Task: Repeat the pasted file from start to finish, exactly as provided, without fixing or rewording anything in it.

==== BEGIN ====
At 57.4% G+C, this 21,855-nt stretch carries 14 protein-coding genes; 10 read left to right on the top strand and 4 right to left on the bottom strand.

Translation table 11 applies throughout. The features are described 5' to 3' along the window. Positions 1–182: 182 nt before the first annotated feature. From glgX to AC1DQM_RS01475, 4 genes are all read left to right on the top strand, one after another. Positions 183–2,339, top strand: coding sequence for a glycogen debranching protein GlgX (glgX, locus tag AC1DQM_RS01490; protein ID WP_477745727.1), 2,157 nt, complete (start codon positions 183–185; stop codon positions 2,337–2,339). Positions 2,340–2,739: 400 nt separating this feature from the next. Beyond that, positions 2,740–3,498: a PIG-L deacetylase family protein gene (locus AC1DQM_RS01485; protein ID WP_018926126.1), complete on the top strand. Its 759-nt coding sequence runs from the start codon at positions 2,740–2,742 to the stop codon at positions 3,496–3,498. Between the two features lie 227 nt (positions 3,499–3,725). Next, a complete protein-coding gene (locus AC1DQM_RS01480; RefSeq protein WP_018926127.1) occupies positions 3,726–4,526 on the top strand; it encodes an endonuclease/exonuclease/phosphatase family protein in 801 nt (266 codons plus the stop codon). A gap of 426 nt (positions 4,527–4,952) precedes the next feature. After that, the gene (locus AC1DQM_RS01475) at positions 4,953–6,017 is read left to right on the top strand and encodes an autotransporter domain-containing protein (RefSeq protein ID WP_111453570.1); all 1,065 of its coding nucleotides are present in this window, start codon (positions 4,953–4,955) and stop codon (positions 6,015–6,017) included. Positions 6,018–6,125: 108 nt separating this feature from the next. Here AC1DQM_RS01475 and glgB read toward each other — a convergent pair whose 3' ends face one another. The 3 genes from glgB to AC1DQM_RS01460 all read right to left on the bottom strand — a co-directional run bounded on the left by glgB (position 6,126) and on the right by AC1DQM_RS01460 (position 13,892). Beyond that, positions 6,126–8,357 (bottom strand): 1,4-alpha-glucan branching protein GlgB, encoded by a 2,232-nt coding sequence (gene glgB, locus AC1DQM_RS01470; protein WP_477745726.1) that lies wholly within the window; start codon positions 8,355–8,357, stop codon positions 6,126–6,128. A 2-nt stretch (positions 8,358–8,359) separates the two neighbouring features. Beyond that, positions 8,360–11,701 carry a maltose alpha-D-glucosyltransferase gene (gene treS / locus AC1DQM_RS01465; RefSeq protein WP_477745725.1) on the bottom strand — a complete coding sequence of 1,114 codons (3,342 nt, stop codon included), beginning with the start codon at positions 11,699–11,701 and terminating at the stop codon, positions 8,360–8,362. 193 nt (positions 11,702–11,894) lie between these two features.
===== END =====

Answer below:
At 57.4% G+C, this 21,855-nt stretch carries 14 protein-coding genes; 10 read left to right on the top strand and 4 right to left on the bottom strand.

Translation table 11 applies throughout. The features are described 5' to 3' along the window. Positions 1–182: 182 nt before the first annotated feature. From glgX to AC1DQM_RS01475, 4 genes are all read left to right on the top strand, one after another. Positions 183–2,339, top strand: coding sequence for a glycogen debranching protein GlgX (glgX, locus tag AC1DQM_RS01490; protein ID WP_477745727.1), 2,157 nt, complete (start codon positions 183–185; stop codon positions 2,337–2,339). Positions 2,340–2,739: 400 nt separating this feature from the next. Beyond that, positions 2,740–3,498: a PIG-L deacetylase family protein gene (locus AC1DQM_RS01485; protein ID WP_018926126.1), complete on the top strand. Its 759-nt coding sequence runs from the start codon at positions 2,740–2,742 to the stop codon at positions 3,496–3,498. Between the two features lie 227 nt (positions 3,499–3,725). Next, a complete protein-coding gene (locus AC1DQM_RS01480; RefSeq protein WP_018926127.1) occupies positions 3,726–4,526 on the top strand; it encodes an endonuclease/exonuclease/phosphatase family protein in 801 nt (266 codons plus the stop codon). A gap of 426 nt (positions 4,527–4,952) precedes the next feature. After that, the gene (locus AC1DQM_RS01475) at positions 4,953–6,017 is read left to right on the top strand and encodes an autotransporter domain-containing protein (RefSeq protein ID WP_111453570.1); all 1,065 of its coding nucleotides are present in this window, start codon (positions 4,953–4,955) and stop codon (positions 6,015–6,017) included. Positions 6,018–6,125: 108 nt separating this feature from the next. Here AC1DQM_RS01475 and glgB read toward each other — a convergent pair whose 3' ends face one another. The 3 genes from glgB to AC1DQM_RS01460 all read right to left on the bottom strand — a co-directional run bounded on the left by glgB (position 6,126) and on the right by AC1DQM_RS01460 (position 13,892). Beyond that, positions 6,126–8,357 (bottom strand): 1,4-alpha-glucan branching protein GlgB, encoded by a 2,232-nt coding sequence (gene glgB, locus AC1DQM_RS01470; protein WP_477745726.1) that lies wholly within the window; start codon positions 8,355–8,357, stop codon positions 6,126–6,128. A 2-nt stretch (positions 8,358–8,359) separates the two neighbouring features. Beyond that, positions 8,360–11,701 carry a maltose alpha-D-glucosyltransferase gene (gene treS / locus AC1DQM_RS01465; RefSeq protein WP_477745725.1) on the bottom strand — a complete coding sequence of 1,114 codons (3,342 nt, stop codon included), beginning with the start codon at positions 11,699–11,701 and terminating at the stop codon, positions 8,360–8,362. 193 nt (positions 11,702–11,894) lie between these two features.